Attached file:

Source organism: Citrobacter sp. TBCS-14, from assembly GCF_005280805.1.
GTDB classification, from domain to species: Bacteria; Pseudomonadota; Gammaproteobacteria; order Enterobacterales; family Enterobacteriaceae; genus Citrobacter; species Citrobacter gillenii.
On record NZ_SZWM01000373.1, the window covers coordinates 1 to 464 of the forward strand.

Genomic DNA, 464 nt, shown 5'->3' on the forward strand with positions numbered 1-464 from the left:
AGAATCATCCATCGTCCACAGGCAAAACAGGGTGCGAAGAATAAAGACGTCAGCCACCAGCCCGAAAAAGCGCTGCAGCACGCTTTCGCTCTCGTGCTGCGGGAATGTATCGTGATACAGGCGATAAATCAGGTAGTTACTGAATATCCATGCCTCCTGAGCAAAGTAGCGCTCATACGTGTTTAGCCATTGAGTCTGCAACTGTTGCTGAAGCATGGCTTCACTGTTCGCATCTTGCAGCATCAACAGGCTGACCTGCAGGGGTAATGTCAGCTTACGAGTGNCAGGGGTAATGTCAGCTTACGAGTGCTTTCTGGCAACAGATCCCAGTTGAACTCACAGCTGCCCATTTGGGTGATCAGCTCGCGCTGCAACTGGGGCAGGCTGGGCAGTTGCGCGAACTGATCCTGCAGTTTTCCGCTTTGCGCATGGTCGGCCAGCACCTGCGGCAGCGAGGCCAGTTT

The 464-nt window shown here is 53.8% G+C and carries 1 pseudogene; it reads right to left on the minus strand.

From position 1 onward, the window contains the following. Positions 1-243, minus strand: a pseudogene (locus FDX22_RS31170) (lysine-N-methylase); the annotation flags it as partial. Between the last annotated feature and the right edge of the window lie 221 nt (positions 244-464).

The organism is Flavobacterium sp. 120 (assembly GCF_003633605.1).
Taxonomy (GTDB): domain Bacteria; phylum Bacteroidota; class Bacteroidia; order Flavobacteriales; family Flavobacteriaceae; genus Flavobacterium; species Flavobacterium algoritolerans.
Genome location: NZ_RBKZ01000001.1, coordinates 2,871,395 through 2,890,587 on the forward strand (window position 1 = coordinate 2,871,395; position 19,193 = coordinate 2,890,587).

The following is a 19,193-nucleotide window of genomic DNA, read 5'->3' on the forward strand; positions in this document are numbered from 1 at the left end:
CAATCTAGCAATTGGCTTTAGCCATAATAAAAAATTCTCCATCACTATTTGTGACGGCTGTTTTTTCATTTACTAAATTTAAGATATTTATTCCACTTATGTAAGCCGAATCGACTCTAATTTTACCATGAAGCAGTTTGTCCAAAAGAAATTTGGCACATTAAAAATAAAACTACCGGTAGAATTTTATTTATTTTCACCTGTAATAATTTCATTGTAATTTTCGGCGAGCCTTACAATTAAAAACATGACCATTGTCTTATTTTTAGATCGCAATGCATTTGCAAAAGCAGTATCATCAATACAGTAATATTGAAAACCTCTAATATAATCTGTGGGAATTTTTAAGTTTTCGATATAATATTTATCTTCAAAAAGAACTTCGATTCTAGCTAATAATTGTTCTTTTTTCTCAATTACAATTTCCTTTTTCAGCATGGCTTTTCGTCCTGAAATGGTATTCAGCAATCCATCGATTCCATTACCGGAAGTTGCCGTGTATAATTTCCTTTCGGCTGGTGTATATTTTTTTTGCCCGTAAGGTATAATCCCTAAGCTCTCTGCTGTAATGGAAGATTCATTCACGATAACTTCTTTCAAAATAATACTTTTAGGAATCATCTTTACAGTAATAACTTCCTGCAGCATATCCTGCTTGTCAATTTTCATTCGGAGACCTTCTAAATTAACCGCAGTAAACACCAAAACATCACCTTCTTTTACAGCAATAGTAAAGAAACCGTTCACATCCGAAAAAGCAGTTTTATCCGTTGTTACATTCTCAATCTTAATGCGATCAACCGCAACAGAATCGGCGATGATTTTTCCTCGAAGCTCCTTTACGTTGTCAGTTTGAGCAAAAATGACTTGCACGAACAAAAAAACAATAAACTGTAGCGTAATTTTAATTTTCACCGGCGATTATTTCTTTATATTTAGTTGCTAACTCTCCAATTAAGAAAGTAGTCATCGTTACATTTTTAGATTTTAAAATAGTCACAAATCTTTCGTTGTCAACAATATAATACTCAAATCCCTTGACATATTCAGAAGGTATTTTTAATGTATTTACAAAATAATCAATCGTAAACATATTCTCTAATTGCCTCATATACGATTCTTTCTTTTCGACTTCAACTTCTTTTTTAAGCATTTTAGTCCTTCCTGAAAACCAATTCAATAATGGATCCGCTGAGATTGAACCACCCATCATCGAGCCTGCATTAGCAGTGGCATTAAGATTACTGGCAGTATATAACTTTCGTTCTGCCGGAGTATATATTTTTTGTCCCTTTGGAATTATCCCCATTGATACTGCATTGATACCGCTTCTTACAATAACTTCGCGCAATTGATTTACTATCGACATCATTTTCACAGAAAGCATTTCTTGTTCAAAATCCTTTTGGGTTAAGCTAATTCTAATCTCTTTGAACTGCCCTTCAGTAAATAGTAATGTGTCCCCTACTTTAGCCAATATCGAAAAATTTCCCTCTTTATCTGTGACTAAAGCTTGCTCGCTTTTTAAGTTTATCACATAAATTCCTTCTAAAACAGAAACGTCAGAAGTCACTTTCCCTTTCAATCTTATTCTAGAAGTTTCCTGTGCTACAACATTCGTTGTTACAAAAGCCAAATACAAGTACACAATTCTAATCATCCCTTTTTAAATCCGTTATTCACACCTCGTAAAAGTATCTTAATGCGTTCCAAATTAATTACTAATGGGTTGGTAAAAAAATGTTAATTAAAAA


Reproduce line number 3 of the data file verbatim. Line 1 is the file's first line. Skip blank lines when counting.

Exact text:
On record NZ_SZWM01000373.1, the window covers coordinates 1 to 464 of the forward strand.